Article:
Tucked away in a small rural village in Hulikere, Karnataka lies one of the finest examples of Hoysala architecture. Amidst small village homes there is a beautiful ornate step well from the 12th century. This tank is regarded to be one of the important milestones for Hoysala architecture. Being an astrologer, this tank was very fascinating to me as it is known to be based upon the 28 nakshatras. The 28 small shrines around the tank represent stellar constellations, that can only be spotted in the night sky. It amazes me how they managed to design something this beautiful and ornate. Many historians believe that these shrines once housed beautifully carved idols and the inscriptions in this tank is a thousand years old. UNESCO has preserved this site as well as they could.
X. Hoysaleshwar temple, Halebeedu, Karnataka, India
Hoysaleswara Temple is the most beautiful temple I have ever come across. This temple dedicated to Lord Shiva has carvings in stone that you have never probably seen or will ever see your whole life. To me, any words will be less to express the true beauty of this temple.
The Hoysaleswara temple is located 150 kms from Mysore, which happens to be the closest big city. The construction of the temple began in the 12th century by the King of the Hoysala dynasty and they have left this marvel as a timeless expression of their architecture. This temple is easy to access even from Belur.
The coloumns of this temple impressed me so much, because every column design is absolutely different from the other. I spent my time photographing all these different kinds of coloums to never forgett it’s exceptional charm.
XI. Chennakeshava temple, Haleebidu, Karnataka, India
Located very close to Hoysaleshwar temple is Chennakeshava temple in Haleebidu, Karnataka. This is one of the most popular temple from the Hoysala dynasty with hundreds of people visiting it. With temple being so well spread out, no matter how many people visit this temple, it does not feel cramped up. I clicked way too many photos through my trip, but this one below is my favourite.
Adding to the beauty of the temple is a ‘Kalyani’, also commonly known as a step well. These ornate step wells were the important architectural features in all Hoysala temples. There was something very positive and wonderful about walking through the large open spaces in this temple on a rainy day. Some days never come back!
XII Veerabhadra Swamy Temple, Lepakshi, Andhra Pradesh, India
This temple unlike many others we visited, had many elements to it that made it worth driving all the way to Andhra Pradesh to. This temple is famous for its mandapa, the naga, tthe sita footprint and the hanging pillar. Five minutes away from the Veerabhadra swamy temple is the well known monolithic nandi. The fact that this was built out of a monolithic rock, with age old hand tools is mind-blowing to me. The open spaces in this temple takes you back in history, living and breathing our culture.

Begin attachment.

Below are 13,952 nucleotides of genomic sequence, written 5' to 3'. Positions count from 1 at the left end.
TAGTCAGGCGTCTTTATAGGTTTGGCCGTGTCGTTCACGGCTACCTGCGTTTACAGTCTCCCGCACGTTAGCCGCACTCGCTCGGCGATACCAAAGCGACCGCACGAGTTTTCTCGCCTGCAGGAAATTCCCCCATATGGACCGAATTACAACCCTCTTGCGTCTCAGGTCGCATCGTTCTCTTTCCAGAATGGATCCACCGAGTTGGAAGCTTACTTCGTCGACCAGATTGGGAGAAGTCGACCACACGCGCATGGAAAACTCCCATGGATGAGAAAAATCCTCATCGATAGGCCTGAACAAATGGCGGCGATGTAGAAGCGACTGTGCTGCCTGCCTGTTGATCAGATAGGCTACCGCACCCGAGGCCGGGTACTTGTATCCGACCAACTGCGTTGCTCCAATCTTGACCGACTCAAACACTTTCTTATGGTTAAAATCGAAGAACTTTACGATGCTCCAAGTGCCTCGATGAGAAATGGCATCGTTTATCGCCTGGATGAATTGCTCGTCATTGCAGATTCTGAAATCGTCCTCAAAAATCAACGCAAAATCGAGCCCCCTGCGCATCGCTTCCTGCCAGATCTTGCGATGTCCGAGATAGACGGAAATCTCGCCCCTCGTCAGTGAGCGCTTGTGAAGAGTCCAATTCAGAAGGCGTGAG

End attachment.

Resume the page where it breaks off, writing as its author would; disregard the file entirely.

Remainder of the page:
The nandi is approximately 27ft in length and 15ft in height, it is a majestic structure, reputedly India’s biggest monolithic Nandi. Besides the size, the proportions of the body, has finely-carved ornaments. The contours on the body are smooth which adds to the grandeur. The nandi and the naga were my two biggest reasons to visit this temple and it was worth the visit. Another element which was very special to me was the mural paintings of the Vijayanagar kings on tthe ceilings of the inner shrine which are colored with natural paints. There are 24 by 14 ft fresco’s of Veerabhadra on the ceilings, and it is also the largest in India of any single figure.
This temple dates back to the 14th centtury and was lying beneath tthe ground for a long time until it was excavated by the British. This temple was a 10/10 when it came to being unique. The idea of the sanctum remaining submerged in water and unreachable was one of my main reasons for the curiosity. The whole temple is located a few meters below the ground in such a way that the oof of the temple is at current ground level. One has to walk almost 20 meters through 2 feet water to reach to the room with Lord Shiva statue. Local legends say the water is channelled straight from the Tunghabhadra river.
XIII. Vijaya Vitthala Temple, Hampi, India
By this point of our trip, we had seen the most magnificent structures India had to offer in terms of splendid archiecture. The Vittala Temple in Hampi is known for its exceptional architecture and unmatched craftsmanship when it comes to the stone chariot. I travelled a long way to see this monolithic stone chariot, and a lot of tourists visit this temple. That is exactly why i is better to go during the first 30 minutes of when the temple opens up. I had to visit this temple twice in order to capture the stone chariot without hundreds of people around it. The stone chariot is truly incomparable with any other element of this temple. It also has tons of fascinating musical pillars all around the shrines. In terms of stone carving details, nothing came close to Hoysaleshwar temple in Haleebidu. But nevertheless, this was beautiful in it’s own way!